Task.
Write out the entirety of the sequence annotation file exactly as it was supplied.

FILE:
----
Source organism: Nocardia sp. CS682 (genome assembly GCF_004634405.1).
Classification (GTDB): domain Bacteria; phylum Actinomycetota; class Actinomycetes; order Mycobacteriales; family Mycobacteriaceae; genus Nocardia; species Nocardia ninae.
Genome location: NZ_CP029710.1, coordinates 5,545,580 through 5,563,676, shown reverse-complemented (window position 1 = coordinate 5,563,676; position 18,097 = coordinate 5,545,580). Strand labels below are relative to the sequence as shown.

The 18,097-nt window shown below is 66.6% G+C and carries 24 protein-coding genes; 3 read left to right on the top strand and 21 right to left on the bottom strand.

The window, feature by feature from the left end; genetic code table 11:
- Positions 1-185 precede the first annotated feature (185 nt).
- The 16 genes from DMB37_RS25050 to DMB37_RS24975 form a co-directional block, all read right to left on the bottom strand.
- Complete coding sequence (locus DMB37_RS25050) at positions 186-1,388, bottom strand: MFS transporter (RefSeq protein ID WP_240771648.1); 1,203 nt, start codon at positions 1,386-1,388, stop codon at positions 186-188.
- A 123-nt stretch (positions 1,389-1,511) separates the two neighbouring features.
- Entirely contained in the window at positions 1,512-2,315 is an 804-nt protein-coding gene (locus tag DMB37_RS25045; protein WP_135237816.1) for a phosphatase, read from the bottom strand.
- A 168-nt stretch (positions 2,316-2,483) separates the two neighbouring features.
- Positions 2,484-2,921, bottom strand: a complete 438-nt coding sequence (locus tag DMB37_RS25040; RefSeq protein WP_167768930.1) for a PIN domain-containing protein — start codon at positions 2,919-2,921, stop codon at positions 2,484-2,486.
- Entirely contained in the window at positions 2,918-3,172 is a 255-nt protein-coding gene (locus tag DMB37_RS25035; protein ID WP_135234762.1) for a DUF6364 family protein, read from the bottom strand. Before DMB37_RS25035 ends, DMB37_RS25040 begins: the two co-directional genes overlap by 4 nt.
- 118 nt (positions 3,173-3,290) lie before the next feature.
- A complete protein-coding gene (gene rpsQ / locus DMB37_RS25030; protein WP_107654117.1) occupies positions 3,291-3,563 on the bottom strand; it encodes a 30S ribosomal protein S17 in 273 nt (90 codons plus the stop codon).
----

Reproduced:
Source organism: Nocardia sp. CS682 (genome assembly GCF_004634405.1).
Classification (GTDB): domain Bacteria; phylum Actinomycetota; class Actinomycetes; order Mycobacteriales; family Mycobacteriaceae; genus Nocardia; species Nocardia ninae.
Genome location: NZ_CP029710.1, coordinates 5,545,580 through 5,563,676, shown reverse-complemented (window position 1 = coordinate 5,563,676; position 18,097 = coordinate 5,545,580). Strand labels below are relative to the sequence as shown.

The 18,097-nt window shown below is 66.6% G+C and carries 24 protein-coding genes; 3 read left to right on the top strand and 21 right to left on the bottom strand.

The window, feature by feature from the left end; genetic code table 11:
- Positions 1-185 precede the first annotated feature (185 nt).
- The 16 genes from DMB37_RS25050 to DMB37_RS24975 form a co-directional block, all read right to left on the bottom strand.
- Complete coding sequence (locus DMB37_RS25050) at positions 186-1,388, bottom strand: MFS transporter (RefSeq protein ID WP_240771648.1); 1,203 nt, start codon at positions 1,386-1,388, stop codon at positions 186-188.
- A 123-nt stretch (positions 1,389-1,511) separates the two neighbouring features.
- Entirely contained in the window at positions 1,512-2,315 is an 804-nt protein-coding gene (locus tag DMB37_RS25045; protein WP_135237816.1) for a phosphatase, read from the bottom strand.
- A 168-nt stretch (positions 2,316-2,483) separates the two neighbouring features.
- Positions 2,484-2,921, bottom strand: a complete 438-nt coding sequence (locus tag DMB37_RS25040; RefSeq protein WP_167768930.1) for a PIN domain-containing protein — start codon at positions 2,919-2,921, stop codon at positions 2,484-2,486.
- Entirely contained in the window at positions 2,918-3,172 is a 255-nt protein-coding gene (locus tag DMB37_RS25035; protein ID WP_135234762.1) for a DUF6364 family protein, read from the bottom strand. Before DMB37_RS25035 ends, DMB37_RS25040 begins: the two co-directional genes overlap by 4 nt.
- 118 nt (positions 3,173-3,290) lie before the next feature.
- A complete protein-coding gene (gene rpsQ / locus DMB37_RS25030; protein WP_107654117.1) occupies positions 3,291-3,563 on the bottom strand; it encodes a 30S ribosomal protein S17 in 273 nt (90 codons plus the stop codon).